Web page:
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Experience with Cascade Fathead Ribbon Mic

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Jeffrey Ellis
Experience with Cascade Fathead Ribbon Mic
on May 28, 2010 at 5:50:11 pm

Hi--

So if you're on a real budget, I just wanted to know what you folks think of the Cascade Fathead? Or if you know of something in the same general price range you like better?

Best,
J.


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Ty Ford
Re: Experience with Cascade Fathead Ribbon Mic
on May 28, 2010 at 5:59:51 pm

Hello Jeffrey and welcome to the Cow Audio Forum.

Give us a hint. How much is the cascade?

Regards,

Ty Ford

Want better production audio?: Ty Ford's Audio Bootcamp Field Guide






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Jeffrey Ellis
Re: Experience with Cascade Fathead Ribbon Mic
on May 28, 2010 at 6:23:51 pm

Hi, Ty--

Drat! So you haven't heard of it… I think it goes for about $300 or so.


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Ty Ford
Re: Experience with Cascade Fathead Ribbon Mic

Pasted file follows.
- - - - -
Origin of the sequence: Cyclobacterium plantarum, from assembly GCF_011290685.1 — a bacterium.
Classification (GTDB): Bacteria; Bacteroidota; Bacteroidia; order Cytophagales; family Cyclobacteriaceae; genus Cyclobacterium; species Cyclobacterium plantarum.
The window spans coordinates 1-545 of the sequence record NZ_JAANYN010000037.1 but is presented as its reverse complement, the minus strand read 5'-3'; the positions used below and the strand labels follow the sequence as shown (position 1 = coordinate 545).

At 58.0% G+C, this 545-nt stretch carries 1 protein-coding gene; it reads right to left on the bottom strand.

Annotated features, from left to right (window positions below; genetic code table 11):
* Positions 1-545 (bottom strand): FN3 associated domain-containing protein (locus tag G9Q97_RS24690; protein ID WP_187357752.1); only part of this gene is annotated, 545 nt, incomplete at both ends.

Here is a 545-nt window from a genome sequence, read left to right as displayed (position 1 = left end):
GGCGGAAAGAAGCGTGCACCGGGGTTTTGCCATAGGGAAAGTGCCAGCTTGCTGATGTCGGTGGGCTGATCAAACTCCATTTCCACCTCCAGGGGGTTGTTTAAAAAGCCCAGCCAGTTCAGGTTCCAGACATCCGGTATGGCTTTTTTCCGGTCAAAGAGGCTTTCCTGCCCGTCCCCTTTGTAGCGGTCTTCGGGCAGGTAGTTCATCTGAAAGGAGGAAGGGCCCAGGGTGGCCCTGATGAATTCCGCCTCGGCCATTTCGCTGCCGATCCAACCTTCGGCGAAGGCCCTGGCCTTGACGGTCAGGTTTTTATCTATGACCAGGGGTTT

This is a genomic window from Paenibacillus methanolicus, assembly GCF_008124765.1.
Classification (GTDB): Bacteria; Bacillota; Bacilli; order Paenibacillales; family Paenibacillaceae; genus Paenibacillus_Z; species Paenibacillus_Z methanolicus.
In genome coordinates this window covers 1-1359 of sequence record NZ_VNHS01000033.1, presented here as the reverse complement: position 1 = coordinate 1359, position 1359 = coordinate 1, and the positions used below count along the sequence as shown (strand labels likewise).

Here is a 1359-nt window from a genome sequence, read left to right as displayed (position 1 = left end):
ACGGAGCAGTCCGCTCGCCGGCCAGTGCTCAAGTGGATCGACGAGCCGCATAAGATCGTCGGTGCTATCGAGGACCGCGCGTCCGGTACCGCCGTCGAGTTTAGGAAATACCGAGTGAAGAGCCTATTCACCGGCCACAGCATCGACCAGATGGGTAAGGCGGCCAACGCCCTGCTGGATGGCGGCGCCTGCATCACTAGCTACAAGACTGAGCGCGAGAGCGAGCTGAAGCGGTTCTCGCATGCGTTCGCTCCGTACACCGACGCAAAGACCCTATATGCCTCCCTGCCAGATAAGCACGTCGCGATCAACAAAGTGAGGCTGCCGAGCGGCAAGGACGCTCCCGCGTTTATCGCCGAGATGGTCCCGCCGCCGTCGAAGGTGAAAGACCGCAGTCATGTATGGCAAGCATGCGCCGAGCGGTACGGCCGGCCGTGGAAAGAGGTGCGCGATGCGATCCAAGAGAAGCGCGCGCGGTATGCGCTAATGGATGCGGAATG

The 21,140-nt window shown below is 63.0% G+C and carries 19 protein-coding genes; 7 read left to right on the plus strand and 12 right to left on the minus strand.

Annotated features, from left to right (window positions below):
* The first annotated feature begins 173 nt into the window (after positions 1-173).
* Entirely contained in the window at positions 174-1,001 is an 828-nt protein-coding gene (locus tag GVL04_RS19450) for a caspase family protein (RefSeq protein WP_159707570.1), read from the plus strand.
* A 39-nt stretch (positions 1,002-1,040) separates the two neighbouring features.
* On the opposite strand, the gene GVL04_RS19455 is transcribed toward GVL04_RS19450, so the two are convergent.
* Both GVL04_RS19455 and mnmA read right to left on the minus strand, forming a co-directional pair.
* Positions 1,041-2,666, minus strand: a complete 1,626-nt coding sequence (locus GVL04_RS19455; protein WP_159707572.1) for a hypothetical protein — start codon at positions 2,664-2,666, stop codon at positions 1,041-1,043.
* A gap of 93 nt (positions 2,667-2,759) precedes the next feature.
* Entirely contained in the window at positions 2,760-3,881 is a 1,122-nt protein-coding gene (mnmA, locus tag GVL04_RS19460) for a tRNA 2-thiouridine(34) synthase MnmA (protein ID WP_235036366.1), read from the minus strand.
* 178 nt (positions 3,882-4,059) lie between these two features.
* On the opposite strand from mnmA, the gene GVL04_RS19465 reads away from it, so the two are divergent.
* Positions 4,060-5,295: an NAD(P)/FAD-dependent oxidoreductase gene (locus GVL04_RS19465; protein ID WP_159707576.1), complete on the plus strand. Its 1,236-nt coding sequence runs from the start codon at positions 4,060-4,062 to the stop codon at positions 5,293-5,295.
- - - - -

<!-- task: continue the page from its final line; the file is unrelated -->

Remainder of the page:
on May 28, 2010 at 7:42:45 pm

I've heard of it. I have friend here in Baltimore who has two and likes them. I just wasn't sure what they cost.

Regards,

Ty Ford

Want better production audio?: Ty Ford's Audio Bootcamp Field Guide






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Jeffrey Ellis
Re: Experience with Cascade Fathead Ribbon Mic
on May 28, 2010 at 7:49:01 pm

So can I consider that a good recommendation? Or do you personally like something else in this category?


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John Fishback
Re: Experience with Cascade Fathead Ribbon Mic
on May 28, 2010 at 9:37:39 pm

What will you be recording with it?

John

MacPro 8-core 2.8GHz 8 GB RAM OS 10.5.8 QT7.6.4 Kona 3 Dual Cinema 23 ATI Radeon HD 3870, 24" TV-Logic Monitor, ATTO ExpressSAS R380 RAID Adapter, PDE enclosure with 8-drive 6TB RAID 5
FCS 3 (FCP 7.0.2, Motion 4.0.2, Comp 3.5.2, DVDSP 4.2.2, Color 1.5.2)

Pro Tools HD w SYNC IO & 192 Digital I/O, Yamaha DM1000, Millennia Media HV-3C, Neumann U87, Schoeps Mk41 mics, Genelec Monitors, PrimaLT ISDN